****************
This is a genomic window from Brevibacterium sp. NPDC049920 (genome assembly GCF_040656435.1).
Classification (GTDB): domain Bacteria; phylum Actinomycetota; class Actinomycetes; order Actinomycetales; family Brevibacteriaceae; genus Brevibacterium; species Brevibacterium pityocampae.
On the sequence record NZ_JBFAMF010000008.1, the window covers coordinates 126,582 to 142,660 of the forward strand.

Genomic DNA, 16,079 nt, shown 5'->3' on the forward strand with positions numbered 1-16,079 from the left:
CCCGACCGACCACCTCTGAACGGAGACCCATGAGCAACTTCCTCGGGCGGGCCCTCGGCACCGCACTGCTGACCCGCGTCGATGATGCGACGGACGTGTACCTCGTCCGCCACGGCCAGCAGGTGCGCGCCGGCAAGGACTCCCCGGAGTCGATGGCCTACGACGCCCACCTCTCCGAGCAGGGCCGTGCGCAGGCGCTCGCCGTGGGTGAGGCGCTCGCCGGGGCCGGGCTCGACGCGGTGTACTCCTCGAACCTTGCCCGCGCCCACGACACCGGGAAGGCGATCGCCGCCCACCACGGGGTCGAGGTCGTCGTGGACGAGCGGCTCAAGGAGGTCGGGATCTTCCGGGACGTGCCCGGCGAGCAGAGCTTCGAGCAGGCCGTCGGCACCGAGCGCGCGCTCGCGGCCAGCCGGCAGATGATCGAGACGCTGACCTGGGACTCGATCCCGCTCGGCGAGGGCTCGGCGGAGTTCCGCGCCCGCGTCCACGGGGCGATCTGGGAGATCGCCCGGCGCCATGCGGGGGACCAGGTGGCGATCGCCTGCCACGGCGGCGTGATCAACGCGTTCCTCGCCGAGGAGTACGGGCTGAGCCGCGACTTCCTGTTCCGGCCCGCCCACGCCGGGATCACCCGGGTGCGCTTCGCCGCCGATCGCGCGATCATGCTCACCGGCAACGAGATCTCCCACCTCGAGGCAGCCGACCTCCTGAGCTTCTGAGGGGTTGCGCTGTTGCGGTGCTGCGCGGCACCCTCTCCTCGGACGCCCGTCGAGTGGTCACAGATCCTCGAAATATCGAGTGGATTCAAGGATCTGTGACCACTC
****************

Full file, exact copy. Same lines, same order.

This is a genomic window from Brevibacterium sp. NPDC049920 (genome assembly GCF_040656435.1).
Classification (GTDB): domain Bacteria; phylum Actinomycetota; class Actinomycetes; order Actinomycetales; family Brevibacteriaceae; genus Brevibacterium; species Brevibacterium pityocampae.
On the sequence record NZ_JBFAMF010000008.1, the window covers coordinates 126,582 to 142,660 of the forward strand.

Genomic DNA, 16,079 nt, shown 5'->3' on the forward strand with positions numbered 1-16,079 from the left:
CCCGACCGACCACCTCTGAACGGAGACCCATGAGCAACTTCCTCGGGCGGGCCCTCGGCACCGCACTGCTGACCCGCGTCGATGATGCGACGGACGTGTACCTCGTCCGCCACGGCCAGCAGGTGCGCGCCGGCAAGGACTCCCCGGAGTCGATGGCCTACGACGCCCACCTCTCCGAGCAGGGCCGTGCGCAGGCGCTCGCCGTGGGTGAGGCGCTCGCCGGGGCCGGGCTCGACGCGGTGTACTCCTCGAACCTTGCCCGCGCCCACGACACCGGGAAGGCGATCGCCGCCCACCACGGGGTCGAGGTCGTCGTGGACGAGCGGCTCAAGGAGGTCGGGATCTTCCGGGACGTGCCCGGCGAGCAGAGCTTCGAGCAGGCCGTCGGCACCGAGCGCGCGCTCGCGGCCAGCCGGCAGATGATCGAGACGCTGACCTGGGACTCGATCCCGCTCGGCGAGGGCTCGGCGGAGTTCCGCGCCCGCGTCCACGGGGCGATCTGGGAGATCGCCCGGCGCCATGCGGGGGACCAGGTGGCGATCGCCTGCCACGGCGGCGTGATCAACGCGTTCCTCGCCGAGGAGTACGGGCTGAGCCGCGACTTCCTGTTCCGGCCCGCCCACGCCGGGATCACCCGGGTGCGCTTCGCCGCCGATCGCGCGATCATGCTCACCGGCAACGAGATCTCCCACCTCGAGGCAGCCGACCTCCTGAGCTTCTGAGGGGTTGCGCTGTTGCGGTGCTGCGCGGCACCCTCTCCTCGGACGCCCGTCGAGTGGTCACAGATCCTCGAAATATCGAGTGGATTCAAGGATCTGTGACCACTC